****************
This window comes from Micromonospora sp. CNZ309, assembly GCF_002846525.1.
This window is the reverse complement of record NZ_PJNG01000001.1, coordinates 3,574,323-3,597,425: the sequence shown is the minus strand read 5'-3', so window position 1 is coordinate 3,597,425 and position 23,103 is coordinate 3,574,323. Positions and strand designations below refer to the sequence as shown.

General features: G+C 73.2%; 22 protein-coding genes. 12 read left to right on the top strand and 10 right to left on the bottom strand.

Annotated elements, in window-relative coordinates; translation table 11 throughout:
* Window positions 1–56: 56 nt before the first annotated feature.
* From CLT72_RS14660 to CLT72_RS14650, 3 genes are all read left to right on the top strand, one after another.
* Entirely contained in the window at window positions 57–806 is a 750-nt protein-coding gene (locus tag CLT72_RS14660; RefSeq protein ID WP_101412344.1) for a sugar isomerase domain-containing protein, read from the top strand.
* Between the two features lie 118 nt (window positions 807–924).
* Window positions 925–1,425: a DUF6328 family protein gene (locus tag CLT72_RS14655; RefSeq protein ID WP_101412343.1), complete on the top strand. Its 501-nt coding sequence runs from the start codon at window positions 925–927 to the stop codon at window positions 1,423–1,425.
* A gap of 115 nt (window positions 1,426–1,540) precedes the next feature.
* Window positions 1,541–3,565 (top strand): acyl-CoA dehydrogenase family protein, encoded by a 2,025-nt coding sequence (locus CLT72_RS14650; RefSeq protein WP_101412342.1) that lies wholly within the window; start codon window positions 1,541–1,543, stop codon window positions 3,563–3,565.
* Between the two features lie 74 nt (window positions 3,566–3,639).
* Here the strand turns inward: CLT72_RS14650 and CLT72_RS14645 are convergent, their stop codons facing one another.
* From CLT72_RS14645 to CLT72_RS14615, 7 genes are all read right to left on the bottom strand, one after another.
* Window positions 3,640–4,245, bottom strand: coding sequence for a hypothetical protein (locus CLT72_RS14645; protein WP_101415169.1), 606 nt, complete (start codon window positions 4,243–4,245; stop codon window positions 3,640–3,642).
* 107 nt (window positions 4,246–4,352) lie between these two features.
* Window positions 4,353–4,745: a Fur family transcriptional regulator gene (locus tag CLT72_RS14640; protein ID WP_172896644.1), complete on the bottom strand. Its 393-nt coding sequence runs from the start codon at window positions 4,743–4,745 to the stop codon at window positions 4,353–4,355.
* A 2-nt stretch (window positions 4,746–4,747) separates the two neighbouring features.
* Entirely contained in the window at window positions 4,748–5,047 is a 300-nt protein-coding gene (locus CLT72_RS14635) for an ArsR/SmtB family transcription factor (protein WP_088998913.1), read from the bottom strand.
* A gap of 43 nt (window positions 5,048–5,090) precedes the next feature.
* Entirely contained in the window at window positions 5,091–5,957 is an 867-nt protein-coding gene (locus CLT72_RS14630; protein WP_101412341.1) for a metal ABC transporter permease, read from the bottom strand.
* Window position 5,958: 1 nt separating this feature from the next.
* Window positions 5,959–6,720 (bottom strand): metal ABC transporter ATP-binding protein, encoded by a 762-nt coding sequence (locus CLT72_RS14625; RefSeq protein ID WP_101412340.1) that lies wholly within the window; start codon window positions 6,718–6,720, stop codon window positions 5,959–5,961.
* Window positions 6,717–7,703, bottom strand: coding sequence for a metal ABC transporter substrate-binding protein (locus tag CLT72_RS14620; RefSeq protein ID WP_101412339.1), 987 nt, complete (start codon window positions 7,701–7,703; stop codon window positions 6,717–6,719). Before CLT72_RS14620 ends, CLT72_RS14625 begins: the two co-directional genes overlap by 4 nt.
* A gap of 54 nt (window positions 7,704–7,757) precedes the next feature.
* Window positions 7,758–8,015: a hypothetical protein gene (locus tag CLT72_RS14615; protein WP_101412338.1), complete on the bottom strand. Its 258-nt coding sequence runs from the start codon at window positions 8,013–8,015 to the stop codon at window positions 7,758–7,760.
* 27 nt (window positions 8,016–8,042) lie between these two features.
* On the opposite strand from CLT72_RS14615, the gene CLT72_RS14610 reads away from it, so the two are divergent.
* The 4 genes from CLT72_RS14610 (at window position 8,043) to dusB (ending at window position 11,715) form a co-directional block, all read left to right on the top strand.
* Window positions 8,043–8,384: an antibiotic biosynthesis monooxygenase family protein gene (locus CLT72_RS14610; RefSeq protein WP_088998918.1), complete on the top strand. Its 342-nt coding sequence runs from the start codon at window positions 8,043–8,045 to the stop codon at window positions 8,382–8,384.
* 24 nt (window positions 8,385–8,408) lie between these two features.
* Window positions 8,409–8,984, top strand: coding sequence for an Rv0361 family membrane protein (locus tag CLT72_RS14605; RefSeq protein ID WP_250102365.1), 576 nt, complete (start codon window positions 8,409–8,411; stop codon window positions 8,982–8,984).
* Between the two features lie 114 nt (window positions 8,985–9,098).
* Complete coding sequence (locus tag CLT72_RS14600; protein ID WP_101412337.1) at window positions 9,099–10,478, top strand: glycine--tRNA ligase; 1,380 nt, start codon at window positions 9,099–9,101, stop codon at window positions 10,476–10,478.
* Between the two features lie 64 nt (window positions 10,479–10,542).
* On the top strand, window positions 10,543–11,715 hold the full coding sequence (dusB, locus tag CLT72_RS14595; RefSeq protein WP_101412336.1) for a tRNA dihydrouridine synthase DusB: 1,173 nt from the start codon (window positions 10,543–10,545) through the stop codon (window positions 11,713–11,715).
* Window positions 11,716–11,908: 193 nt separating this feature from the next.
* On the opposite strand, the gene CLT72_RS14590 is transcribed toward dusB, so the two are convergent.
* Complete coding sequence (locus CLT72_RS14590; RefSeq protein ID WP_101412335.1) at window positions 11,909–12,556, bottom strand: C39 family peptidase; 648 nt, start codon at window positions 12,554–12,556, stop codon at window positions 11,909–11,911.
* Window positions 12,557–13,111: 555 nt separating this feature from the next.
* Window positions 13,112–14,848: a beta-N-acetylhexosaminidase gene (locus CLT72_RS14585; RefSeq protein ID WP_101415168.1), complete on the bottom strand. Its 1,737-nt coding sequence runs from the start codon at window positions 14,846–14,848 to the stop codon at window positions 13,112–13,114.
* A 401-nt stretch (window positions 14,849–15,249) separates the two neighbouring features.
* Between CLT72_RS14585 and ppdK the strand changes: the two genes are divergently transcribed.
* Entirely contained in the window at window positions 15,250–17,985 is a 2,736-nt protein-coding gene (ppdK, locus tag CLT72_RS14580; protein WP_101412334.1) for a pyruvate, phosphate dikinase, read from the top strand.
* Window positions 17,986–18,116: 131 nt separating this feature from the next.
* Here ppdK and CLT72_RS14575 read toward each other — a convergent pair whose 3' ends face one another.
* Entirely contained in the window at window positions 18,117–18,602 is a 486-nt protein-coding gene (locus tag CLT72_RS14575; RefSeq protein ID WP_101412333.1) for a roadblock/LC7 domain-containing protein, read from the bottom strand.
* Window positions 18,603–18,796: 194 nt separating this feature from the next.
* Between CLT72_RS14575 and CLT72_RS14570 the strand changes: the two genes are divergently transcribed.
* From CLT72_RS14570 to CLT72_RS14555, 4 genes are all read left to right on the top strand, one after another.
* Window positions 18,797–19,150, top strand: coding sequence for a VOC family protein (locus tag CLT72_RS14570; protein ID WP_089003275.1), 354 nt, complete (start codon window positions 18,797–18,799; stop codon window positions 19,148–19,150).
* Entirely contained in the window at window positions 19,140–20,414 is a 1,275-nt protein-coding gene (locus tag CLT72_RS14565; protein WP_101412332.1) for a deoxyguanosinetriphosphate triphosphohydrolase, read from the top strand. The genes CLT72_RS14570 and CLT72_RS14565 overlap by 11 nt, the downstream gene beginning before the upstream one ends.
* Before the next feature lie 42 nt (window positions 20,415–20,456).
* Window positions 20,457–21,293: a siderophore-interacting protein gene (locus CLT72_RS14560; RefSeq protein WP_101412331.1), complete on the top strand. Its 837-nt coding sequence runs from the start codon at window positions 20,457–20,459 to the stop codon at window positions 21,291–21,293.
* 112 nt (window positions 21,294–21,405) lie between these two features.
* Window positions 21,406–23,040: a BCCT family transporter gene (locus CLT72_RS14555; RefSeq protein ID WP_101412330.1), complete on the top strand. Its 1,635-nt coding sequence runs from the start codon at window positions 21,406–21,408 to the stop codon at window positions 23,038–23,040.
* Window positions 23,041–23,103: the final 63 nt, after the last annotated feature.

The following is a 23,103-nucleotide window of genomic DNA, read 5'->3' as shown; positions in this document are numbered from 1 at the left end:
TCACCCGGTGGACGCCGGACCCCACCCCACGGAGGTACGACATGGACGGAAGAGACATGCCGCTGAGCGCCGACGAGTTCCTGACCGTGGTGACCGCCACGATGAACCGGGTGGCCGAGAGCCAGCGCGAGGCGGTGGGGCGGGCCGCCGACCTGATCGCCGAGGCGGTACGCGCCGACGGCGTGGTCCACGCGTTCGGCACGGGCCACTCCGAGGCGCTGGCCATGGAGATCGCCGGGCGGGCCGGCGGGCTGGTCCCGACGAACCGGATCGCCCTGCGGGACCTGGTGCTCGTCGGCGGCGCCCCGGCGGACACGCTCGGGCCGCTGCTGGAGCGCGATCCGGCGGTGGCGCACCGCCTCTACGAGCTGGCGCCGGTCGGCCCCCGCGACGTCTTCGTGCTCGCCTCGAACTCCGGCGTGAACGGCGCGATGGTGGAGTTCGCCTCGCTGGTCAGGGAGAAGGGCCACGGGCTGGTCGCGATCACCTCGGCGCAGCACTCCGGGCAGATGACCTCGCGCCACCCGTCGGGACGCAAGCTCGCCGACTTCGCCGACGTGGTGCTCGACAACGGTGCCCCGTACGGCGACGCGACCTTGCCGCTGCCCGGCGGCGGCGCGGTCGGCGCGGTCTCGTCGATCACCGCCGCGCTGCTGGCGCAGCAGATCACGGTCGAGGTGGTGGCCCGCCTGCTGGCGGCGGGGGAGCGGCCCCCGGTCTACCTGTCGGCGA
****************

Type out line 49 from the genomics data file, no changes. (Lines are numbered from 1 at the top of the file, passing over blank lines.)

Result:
* Between CLT72_RS14575 and CLT72_RS14570 the strand changes: the two genes are divergently transcribed.